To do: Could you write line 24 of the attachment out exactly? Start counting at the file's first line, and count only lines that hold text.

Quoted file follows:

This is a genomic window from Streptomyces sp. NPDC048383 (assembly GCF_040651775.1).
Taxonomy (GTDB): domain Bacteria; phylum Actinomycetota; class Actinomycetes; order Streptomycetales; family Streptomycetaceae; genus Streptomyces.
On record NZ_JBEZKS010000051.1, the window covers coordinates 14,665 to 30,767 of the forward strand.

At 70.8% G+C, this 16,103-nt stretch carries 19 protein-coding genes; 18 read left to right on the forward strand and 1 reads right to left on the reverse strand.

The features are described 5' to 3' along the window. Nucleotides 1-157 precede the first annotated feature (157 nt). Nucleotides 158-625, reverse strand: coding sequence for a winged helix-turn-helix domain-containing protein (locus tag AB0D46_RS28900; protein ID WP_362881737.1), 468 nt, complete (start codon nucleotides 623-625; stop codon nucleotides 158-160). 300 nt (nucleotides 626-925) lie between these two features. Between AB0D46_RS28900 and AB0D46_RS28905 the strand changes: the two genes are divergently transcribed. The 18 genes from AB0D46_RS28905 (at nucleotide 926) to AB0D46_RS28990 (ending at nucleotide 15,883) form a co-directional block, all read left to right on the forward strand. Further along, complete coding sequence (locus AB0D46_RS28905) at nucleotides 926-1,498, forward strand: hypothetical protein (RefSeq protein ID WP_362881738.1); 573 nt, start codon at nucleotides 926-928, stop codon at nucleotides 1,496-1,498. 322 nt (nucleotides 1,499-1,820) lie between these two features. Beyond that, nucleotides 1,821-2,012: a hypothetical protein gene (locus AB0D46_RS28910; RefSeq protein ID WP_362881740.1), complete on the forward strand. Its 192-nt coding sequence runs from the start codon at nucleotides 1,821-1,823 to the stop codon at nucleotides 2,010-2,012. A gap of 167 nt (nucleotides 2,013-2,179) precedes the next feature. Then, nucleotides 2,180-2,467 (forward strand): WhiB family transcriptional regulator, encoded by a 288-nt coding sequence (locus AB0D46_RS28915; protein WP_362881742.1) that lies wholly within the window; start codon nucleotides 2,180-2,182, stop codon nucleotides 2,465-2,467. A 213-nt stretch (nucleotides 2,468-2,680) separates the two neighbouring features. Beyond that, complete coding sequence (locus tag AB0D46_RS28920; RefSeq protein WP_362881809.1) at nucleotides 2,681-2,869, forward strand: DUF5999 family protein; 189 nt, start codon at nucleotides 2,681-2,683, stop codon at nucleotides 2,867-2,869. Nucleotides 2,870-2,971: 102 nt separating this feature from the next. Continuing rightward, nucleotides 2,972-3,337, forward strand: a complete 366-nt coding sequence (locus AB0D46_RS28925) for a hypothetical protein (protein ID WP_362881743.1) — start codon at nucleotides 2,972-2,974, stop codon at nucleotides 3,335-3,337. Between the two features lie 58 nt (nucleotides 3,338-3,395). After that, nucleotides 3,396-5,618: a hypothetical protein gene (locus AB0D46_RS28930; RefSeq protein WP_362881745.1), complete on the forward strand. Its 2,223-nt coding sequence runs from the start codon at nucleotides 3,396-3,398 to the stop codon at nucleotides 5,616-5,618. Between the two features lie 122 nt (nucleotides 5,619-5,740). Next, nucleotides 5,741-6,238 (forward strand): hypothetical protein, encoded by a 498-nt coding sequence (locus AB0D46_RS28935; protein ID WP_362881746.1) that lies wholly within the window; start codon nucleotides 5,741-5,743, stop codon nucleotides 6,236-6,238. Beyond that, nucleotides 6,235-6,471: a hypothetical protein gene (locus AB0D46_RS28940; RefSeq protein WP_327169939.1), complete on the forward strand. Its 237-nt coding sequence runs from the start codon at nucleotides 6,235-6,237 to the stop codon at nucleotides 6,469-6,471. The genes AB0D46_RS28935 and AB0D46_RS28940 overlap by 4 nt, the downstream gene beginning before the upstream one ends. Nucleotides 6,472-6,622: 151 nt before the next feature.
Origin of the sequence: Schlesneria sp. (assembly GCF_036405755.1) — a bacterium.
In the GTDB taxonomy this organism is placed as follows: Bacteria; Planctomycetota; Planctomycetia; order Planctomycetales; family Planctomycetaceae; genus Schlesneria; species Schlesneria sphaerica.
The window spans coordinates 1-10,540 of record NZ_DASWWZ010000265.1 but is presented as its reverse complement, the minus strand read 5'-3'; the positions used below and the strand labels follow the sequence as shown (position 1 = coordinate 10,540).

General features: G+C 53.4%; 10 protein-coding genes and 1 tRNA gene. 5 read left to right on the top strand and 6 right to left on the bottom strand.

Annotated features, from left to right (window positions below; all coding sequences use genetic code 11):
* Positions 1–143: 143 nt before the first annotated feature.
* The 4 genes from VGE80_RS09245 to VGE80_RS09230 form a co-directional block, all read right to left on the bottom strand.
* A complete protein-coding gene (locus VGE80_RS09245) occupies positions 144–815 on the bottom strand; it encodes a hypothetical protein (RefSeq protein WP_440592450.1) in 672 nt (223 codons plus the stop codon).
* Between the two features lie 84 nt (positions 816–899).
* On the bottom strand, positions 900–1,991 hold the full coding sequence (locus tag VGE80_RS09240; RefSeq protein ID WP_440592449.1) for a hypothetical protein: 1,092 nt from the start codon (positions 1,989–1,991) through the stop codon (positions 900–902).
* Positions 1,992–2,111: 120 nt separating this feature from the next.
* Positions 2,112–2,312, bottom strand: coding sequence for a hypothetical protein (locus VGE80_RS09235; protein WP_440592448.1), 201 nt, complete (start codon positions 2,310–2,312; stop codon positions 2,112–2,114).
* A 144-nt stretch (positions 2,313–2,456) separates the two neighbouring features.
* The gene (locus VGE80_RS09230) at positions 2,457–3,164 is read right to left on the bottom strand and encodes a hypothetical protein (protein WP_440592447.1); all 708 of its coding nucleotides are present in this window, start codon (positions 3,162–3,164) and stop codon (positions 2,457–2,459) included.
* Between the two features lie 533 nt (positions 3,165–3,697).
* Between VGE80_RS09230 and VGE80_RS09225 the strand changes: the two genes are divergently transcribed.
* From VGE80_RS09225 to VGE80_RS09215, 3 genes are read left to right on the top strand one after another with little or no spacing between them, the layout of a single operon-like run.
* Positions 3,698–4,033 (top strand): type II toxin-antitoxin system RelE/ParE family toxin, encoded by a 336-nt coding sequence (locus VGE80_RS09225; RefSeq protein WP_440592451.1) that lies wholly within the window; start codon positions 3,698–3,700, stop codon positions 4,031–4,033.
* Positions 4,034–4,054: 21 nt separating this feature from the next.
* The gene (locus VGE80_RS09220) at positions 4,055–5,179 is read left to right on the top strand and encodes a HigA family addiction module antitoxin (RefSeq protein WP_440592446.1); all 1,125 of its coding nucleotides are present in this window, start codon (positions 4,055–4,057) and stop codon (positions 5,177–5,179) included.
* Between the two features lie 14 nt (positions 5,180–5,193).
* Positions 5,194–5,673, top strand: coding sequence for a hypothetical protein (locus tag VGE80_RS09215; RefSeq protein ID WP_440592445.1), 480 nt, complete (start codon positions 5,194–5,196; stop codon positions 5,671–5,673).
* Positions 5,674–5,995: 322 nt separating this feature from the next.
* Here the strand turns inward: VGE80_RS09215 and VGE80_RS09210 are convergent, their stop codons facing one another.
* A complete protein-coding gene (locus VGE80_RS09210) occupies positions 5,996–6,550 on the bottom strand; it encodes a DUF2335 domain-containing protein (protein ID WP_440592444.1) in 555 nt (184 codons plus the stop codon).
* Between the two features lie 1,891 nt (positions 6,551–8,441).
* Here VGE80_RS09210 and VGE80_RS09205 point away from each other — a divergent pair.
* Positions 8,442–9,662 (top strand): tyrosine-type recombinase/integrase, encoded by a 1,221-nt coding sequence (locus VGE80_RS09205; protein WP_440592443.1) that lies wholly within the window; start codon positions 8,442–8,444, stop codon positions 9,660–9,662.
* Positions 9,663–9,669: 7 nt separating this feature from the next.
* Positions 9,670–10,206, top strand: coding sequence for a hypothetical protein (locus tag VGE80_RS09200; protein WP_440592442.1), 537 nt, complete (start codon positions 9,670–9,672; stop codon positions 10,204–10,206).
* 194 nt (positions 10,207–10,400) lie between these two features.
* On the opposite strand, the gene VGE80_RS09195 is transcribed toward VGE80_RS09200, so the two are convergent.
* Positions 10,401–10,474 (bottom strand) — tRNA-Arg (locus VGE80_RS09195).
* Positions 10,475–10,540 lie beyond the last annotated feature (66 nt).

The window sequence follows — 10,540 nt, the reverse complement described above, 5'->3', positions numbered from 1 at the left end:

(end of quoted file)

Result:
* Positions 4,034–4,054: 21 nt separating this feature from the next.